Video Shows U.S. Aircraft Carrier Taking Direct Hit: Except It's From a Video Game 

Fake Picture of U.S. Navy Aircraft Carrier

Video Shows U.S. Aircraft Carrier Taking Direct Hit: Except It's From a Video Game 

Social media has circulated misleading videos and images claiming damage to the aircraft carrier USS Dwight D. Eisenhower by Iran-backed Houthi rebels.


Summary and Key Points: Social media has circulated misleading videos and images claiming damage to the USS Dwight D. Eisenhower by Iran-backed Houthi rebels.

-These claims have been debunked, with some content traced back to video games like Arma 3.


-Despite the U.S. Navy confirming the carrier is undamaged, fake visuals continue to spread, highlighting the challenges of misinformation in the digital age.

Debunking Myths: USS Eisenhower Attack Video is Fake

You can't believe everything you see on social media, especially now that deep-fake videos are among the disinformation doled out to confuse users. 

As previously reported, images circulated (see above) on X purport to show the U.S. Navy's Nimitz-class nuclear-powered aircraft carrier USS Dwight D. Eisenhower (CVN-69) at port in Crete after taking damage during a recent engagement with Iran-backed Houthi rebels in the Red Sea.

Users quickly identified the vessel not as a U.S. Navy flattop, but rather as the Russian Navy's flagship Admiral Kuznetsov, which as of this month remains in port for a refit that began in 2018.

Now a video claiming to show CVN-69 taking direct hits has also been trending on social media. User @DrMansourMansou shared the 30-second clip earlier this week. Smoke rises over the flight deck after a supposed missile or drone strike. Though the silhouette of the warship in the video resembles that of a Nimitz-class vessel, keen-eyed viewers would notice that it isn't actually USS Dwight D. Eisenhower, or any other ship of the class. The shape of the island on the flight deck is different.

It's a Video Game

The U.S. Navy has announced repeatedly that USS Dwight D. Eisenhower and other elements of her carrier strike group have not taken any damage. The only "evidence" that they did is the aforementioned debunked photo, and now the video clip.

Today, a creator no longer even needs video editing skills to create fake content. Some social media users suggested the footage was likely from a video game – it would not be the first time such content was passed off as the real deal.

Cut scenes from a video game or clips from a movie can be taken out of context to craft a narrative. Such was the case early last year, when footage from the Bohemia Interactive game Arma 3 was passed off as war videos recorded in Ukraine, and some news organizations fell for the gambit. Video games have become increasingly realistic, especially the cut scenes, and Arma 3 specifically is known for its customization and for user-generated options that allow players to add new vehicles and equipment. In fact, Russian TV aired footage from the same game a few years earlier, presenting it as combat recorded in Syria.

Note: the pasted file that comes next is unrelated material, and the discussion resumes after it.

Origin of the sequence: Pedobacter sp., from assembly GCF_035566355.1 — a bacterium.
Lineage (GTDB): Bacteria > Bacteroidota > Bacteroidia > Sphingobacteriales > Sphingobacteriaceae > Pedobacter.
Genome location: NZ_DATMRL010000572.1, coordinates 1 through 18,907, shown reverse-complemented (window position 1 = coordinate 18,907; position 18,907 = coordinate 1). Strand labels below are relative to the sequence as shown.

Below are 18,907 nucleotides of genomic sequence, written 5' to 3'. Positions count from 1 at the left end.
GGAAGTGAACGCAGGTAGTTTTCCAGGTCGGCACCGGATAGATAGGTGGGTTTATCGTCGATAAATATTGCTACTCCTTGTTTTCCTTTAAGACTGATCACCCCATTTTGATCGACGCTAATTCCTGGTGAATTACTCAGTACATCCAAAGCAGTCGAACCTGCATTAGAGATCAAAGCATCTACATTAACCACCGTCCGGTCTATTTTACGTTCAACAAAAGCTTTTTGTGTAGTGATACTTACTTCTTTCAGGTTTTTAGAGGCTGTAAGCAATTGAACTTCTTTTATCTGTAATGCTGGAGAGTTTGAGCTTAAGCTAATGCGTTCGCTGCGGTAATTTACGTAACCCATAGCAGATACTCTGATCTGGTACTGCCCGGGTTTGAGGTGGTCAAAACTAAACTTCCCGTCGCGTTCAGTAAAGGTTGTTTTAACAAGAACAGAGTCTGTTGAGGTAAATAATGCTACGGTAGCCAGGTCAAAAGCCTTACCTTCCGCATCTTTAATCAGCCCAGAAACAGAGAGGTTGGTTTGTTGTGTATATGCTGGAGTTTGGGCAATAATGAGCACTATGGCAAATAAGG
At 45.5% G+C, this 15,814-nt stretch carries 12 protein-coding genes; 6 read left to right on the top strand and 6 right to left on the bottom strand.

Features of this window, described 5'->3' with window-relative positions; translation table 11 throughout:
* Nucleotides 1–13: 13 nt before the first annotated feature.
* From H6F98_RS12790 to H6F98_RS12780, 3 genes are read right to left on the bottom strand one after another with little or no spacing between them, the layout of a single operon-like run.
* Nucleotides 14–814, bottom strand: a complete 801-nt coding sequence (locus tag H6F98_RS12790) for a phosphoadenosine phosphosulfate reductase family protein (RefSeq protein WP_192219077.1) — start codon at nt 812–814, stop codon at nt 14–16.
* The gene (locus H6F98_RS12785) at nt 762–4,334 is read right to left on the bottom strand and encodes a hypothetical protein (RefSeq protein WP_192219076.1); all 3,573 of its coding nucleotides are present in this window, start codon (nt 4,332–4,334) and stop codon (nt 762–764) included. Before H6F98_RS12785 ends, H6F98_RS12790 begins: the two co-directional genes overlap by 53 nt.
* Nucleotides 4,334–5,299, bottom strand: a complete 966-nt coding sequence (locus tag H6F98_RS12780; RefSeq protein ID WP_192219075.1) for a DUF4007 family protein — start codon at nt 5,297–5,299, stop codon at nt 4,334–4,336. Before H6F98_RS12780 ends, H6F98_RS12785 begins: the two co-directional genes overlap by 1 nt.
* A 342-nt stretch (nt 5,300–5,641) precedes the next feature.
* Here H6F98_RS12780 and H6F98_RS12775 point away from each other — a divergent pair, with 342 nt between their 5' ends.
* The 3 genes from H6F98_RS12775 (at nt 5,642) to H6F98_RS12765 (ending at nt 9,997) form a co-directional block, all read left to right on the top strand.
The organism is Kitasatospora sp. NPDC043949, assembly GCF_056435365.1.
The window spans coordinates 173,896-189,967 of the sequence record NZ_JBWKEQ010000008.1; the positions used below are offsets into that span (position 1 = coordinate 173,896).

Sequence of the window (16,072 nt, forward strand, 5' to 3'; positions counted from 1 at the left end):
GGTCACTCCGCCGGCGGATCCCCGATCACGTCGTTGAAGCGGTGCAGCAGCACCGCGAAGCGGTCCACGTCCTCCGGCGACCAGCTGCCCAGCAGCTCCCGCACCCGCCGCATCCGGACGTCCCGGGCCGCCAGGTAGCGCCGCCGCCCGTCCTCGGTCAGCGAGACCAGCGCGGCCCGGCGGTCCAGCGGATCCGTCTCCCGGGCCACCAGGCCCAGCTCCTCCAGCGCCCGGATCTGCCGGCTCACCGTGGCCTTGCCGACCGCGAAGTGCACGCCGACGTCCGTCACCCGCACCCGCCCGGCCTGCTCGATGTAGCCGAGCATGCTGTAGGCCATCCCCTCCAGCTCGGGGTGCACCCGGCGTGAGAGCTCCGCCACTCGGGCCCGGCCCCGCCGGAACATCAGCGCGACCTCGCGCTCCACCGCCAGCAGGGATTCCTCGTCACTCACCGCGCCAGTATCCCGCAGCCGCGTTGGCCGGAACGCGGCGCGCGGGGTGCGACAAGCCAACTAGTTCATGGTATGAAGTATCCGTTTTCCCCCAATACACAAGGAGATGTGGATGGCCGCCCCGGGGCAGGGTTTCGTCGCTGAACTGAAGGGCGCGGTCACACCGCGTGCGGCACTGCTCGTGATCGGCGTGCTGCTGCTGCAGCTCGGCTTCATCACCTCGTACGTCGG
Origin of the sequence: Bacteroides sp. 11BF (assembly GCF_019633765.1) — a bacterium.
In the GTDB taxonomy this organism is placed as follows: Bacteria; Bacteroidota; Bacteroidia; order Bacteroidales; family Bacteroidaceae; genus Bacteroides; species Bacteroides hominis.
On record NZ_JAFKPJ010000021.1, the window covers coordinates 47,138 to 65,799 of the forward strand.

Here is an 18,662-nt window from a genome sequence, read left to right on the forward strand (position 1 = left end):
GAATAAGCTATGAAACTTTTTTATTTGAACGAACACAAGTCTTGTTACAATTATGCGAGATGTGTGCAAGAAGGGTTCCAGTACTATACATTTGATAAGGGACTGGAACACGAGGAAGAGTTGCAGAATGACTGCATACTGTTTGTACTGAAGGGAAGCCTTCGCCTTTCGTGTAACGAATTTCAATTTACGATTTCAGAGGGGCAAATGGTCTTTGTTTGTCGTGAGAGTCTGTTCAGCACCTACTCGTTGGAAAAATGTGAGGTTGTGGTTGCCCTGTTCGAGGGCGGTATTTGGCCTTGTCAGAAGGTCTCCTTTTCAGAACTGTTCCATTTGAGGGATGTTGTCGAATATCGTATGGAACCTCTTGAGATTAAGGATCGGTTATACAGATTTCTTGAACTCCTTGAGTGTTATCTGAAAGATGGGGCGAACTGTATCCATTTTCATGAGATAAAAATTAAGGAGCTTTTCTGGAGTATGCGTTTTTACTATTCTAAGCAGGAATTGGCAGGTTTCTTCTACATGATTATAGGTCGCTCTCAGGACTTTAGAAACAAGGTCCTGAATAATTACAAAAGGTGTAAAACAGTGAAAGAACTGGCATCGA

The problem got so great that at one point Bohemia Interactive asked fans to stop sharing footage without disclosing that it was from the game.

Yet as recently as last fall, Arma 3 clips were presented as being real Israeli war footage from the ongoing conflict in Gaza.

"The fact that it keeps happening is a reminder of how easy it is to fool people," Claire Wardle, co-director of the Information Futures Lab at Brown University, told AFP in January 2023, adding, "As video game visuals get more sophisticated, CGI (computer-generated imagery) can, at a quick glance, look real. People need to know how to verify imagery, including looking at metadata so that these mistakes don't get made, especially by newsrooms."

One problem is that social media users far too often fail to do any due diligence to confirm information is real. If a U.S. Navy aircraft carrier was struck by a missile, it would be nearly impossible to cover it up. Further, Houthis and other like groups don't necessarily care much about the truth.

There is the old saying, "A lie can travel halfway around the world while the truth is putting on its shoes." Disinformation spreads quickly, and unfortunately distrust of the media remains so high today that many people will back any story that fits their own narrative and beliefs. For those reasons, even an obviously fake video and photos will find believers faster than the story can be debunked.

Author Experience and Expertise: Peter Suciu 

Peter Suciu is a Michigan-based writer. He has contributed to more than four dozen magazines, newspapers, and websites with over 3,200 published pieces over a twenty-year career in journalism. He regularly writes about military hardware, firearms history, cybersecurity, politics, and international affairs. Peter is also a Contributing Writer for Forbes and Clearance Jobs. You can follow him on Twitter: @PeterSuciu. You can email the author: [email protected].